A rocky island where the Marmara Sea empties to the Agean Sea. Here winds never stop blowing and your safe haven is the picturesque coves hidden along the coastline. Locals say they feel like on a sailboat as the island doesn't stay still of the wine. These cooling breezes made the otherwise arid, sunburnt island a perfect place for viticulture. Today one-third of the island is covered with vineyards and one of Turkey's most award-winning wineries comes from here.
Bozcaada has been a centre of viticulture for the last 5000 years. The first winemakers on the island were Mesopotamians, then Greeks and now Turks. The old name of Bozcaada is Tenedos, it's mentioned in Homer's Illiad, and that's where the Greek ships were hiding during the Troyan war (by the way, the ruins of Troy are just a short ferry boat ride away on the mainland). Another memorable part of the island's history is the Gallipolli Campaign (the Battle of Canakkale) that took place on Gallipolli (Canakkale) peninsula. In Gelibolu town you can visit the country's most important historical landmarks and monuments dedicated to their victory in the Battle of Canakkale. After 1923 when Bozcaada island became part of the Republic of Turkey the Greek population started to leave. Together with them left the history, culture and expertise in winemaking. Today, after almost a hundred years, we see the island reviving. Some brave men (as it always requires bravery to be a winemaker in Turkey) who moved to the island are bringing it back to its' viticultural roots.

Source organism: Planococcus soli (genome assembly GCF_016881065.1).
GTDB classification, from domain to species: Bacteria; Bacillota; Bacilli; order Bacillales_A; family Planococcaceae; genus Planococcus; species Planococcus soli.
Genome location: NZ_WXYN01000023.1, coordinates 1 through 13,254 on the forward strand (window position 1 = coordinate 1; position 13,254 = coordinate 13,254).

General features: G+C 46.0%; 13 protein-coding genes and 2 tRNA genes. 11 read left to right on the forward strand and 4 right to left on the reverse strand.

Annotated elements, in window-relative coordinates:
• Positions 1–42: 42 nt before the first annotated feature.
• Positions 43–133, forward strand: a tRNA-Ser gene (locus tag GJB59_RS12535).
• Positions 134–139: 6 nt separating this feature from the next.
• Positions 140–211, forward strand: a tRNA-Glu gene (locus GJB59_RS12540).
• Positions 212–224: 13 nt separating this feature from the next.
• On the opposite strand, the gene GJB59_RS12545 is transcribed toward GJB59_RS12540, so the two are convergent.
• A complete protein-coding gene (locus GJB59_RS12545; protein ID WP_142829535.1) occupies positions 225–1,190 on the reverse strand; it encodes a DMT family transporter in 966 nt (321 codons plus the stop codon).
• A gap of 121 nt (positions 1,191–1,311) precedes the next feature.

Native Turkish grape varieties on Bozcaada island
Although Turkey as a place where viticulture was present for many thousand years has plenty of native varieties, it's still a rarity to find Turkish wineries that are loyal to their grapes. The Turkish legislation is, to say the least, unfavourable to viticulture. Locally produced wines are heavily taxed, there is a lack of research, nurseries and conservation centres for local grapevines, the country doesn't promote itself as a 'land of wine'.
Many new wineries decide to kickstart with international varieties - ever-popular Cabernet Sauvignon, Merlot, Syrah, Petit Verdot, Malbec, Sauvignon Blanc and Chardonnay.
It's hard to blame them for doing so, as with these varieties it's easier to participate in numerous international wine awards, showcase their technique and skills and win a couple of medals to facilitate exports. As we all know, winemaking is a costly venture that requires full-time cash flow. On the other hand, Bozcaada is your place if you're after wines made of Turkish native grapes. Even though local wineries include lots of internationals in their blends, they keep producing and thus protecting from extinction their own grape varieties.
White grapevines of Bozcaada
Çavuş (chavush) - a Turkish table grape that became tightly associated with Bozcaada island. All we know about its' origins is a legend, according to which a Turkish sergeant ('sergeant' in Turkish is 'çavuş') brought it to the sultan from somewhere around Mecca.
What we know for sure is that the famous Resit Soley